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In a new thesis from the Department of Medical Epidemiology and Biostatistics, Chen Wang used nationwide Swedish register data to assess the long-term health of children conceived with assisted reproductive techniques (ART) and attempted to develop prediction models of pregnancy complications among women undergoing ART.
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The Swedish Military Conscription Register contains data on some 2 million individuals. Conscripts underwent extensive testing, data that can be used in epidemiological research. Now researchers from Karolinska Institutet, Uppsala University and Lund University publish a review about the register in the European Journal of Epidemiology.
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In precision medicine, predicting the risk of an event during a specific period may help, for example, to identify patients that need early preventive treatment. Modern machine learning (ML) techniques are therefore ideal for building these predictions.
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Severe acute COVID-19 is very rare in children, but SARS-CoV-2 infection can trigger a novel post infectious condition called Multisystem Inflammatory Syndrome in Children (MIS-C). MIS-C is a potentially serious condition, and so far, little has been known on risk factors for developing MIS-C.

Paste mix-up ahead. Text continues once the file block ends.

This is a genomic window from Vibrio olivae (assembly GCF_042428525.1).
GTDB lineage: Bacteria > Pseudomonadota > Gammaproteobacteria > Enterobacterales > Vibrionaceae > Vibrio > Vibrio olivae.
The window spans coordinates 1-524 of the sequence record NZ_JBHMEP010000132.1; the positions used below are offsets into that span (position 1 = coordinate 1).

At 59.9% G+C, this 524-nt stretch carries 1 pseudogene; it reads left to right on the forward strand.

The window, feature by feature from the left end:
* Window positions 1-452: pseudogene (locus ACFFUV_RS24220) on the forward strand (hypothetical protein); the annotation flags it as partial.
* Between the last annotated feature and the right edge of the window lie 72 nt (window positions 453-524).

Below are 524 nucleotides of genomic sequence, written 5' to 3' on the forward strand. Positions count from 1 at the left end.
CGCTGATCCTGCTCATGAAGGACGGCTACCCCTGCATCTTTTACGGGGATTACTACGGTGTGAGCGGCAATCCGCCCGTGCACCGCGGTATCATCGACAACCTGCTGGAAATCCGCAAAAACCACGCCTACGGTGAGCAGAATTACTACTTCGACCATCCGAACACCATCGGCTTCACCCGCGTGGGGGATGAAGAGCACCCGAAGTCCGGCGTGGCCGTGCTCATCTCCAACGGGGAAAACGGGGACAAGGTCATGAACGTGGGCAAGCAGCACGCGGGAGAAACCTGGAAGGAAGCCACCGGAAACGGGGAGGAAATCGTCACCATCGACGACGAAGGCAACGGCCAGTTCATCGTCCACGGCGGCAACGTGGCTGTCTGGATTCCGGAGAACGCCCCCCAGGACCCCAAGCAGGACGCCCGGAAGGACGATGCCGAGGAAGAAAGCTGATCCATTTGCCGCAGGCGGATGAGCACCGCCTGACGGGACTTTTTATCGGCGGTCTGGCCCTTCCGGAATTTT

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End-stage liver disease (ESLD), including advanced liver cirrhosis and primary liver cancer, is the final stage of long-standing injury to the liver due to risk factors such as chronic viral hepatitis and alcoholic liver disease. There is a high disease burden and mortality globally, especially in sub-Saharan African (SSA) countries such as Ghana, where the primary cause of HCC and cirrhosis is infection with hepatitis B virus (HBV).
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5-alpha-reductase inhibitors (5-ARIs), Finasteride and Dutasteride, are commonly used to treat lower urinary symptoms in older men with benign prostate hyperplasia. There has long been concern that these drugs may increase the risk of more aggressive forms of prostate cancer. In a new study recently published in JAMA Oncology, researchers at Karolinska Institutet found no increased risk of dying from prostate cancer for men treated with the drugs and lower risk with longer treatment duration.
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Microscopic colitis is the most recently recognized inflammatory condition of the large intestine in which abnormal reactions of the immune system cause inflammation of the inner lining of the colon. At present, more than 10,000 people in Sweden are estimated to be living with the disease. Previously, insufficient awareness and knowledge of microscopic colitis have led to underdiagnosis of the disorder, leaving patients untreated.